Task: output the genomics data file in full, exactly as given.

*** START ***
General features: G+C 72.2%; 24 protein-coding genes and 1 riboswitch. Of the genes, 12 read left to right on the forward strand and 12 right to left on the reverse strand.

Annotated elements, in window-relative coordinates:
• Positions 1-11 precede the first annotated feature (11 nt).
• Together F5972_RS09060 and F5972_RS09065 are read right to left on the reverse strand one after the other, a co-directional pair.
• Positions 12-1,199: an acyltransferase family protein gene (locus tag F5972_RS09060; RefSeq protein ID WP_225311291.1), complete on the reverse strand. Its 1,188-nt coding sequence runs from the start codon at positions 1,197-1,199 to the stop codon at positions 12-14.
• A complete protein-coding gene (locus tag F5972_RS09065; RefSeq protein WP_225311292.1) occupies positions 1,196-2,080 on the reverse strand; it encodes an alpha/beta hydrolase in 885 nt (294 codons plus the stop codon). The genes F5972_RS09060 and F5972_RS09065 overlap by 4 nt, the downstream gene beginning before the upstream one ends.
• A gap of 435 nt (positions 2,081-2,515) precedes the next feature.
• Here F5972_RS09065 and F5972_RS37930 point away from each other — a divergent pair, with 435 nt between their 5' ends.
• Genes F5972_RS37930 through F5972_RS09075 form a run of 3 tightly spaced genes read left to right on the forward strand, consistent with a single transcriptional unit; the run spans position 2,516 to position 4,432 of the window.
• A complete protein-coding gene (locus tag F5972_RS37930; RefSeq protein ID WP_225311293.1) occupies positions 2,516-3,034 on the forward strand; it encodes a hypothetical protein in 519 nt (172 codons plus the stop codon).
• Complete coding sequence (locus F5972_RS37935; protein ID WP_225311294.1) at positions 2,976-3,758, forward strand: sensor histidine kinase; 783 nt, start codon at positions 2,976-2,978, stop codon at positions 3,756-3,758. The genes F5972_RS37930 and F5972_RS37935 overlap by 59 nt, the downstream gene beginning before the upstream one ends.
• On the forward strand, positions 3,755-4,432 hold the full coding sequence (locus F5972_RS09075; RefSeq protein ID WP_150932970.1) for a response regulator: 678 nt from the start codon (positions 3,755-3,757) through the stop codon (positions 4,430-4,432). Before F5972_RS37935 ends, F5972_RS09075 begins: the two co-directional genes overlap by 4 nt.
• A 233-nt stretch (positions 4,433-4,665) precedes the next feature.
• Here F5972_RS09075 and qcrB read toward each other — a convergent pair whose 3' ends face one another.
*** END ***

General features: G+C 72.2%; 24 protein-coding genes and 1 riboswitch. Of the genes, 12 read left to right on the forward strand and 12 right to left on the reverse strand.

Annotated elements, in window-relative coordinates:
• Positions 1-11 precede the first annotated feature (11 nt).
• Together F5972_RS09060 and F5972_RS09065 are read right to left on the reverse strand one after the other, a co-directional pair.
• Positions 12-1,199: an acyltransferase family protein gene (locus tag F5972_RS09060; RefSeq protein ID WP_225311291.1), complete on the reverse strand. Its 1,188-nt coding sequence runs from the start codon at positions 1,197-1,199 to the stop codon at positions 12-14.
• A complete protein-coding gene (locus tag F5972_RS09065; RefSeq protein WP_225311292.1) occupies positions 1,196-2,080 on the reverse strand; it encodes an alpha/beta hydrolase in 885 nt (294 codons plus the stop codon). The genes F5972_RS09060 and F5972_RS09065 overlap by 4 nt, the downstream gene beginning before the upstream one ends.
• A gap of 435 nt (positions 2,081-2,515) precedes the next feature.
• Here F5972_RS09065 and F5972_RS37930 point away from each other — a divergent pair, with 435 nt between their 5' ends.
• Genes F5972_RS37930 through F5972_RS09075 form a run of 3 tightly spaced genes read left to right on the forward strand, consistent with a single transcriptional unit; the run spans position 2,516 to position 4,432 of the window.
• A complete protein-coding gene (locus tag F5972_RS37930; RefSeq protein ID WP_225311293.1) occupies positions 2,516-3,034 on the forward strand; it encodes a hypothetical protein in 519 nt (172 codons plus the stop codon).
• Complete coding sequence (locus F5972_RS37935; protein ID WP_225311294.1) at positions 2,976-3,758, forward strand: sensor histidine kinase; 783 nt, start codon at positions 2,976-2,978, stop codon at positions 3,756-3,758. The genes F5972_RS37930 and F5972_RS37935 overlap by 59 nt, the downstream gene beginning before the upstream one ends.
• On the forward strand, positions 3,755-4,432 hold the full coding sequence (locus F5972_RS09075; RefSeq protein ID WP_150932970.1) for a response regulator: 678 nt from the start codon (positions 3,755-3,757) through the stop codon (positions 4,430-4,432). Before F5972_RS37935 ends, F5972_RS09075 begins: the two co-directional genes overlap by 4 nt.
• A 233-nt stretch (positions 4,433-4,665) precedes the next feature.
• Here F5972_RS09075 and qcrB read toward each other — a convergent pair whose 3' ends face one another.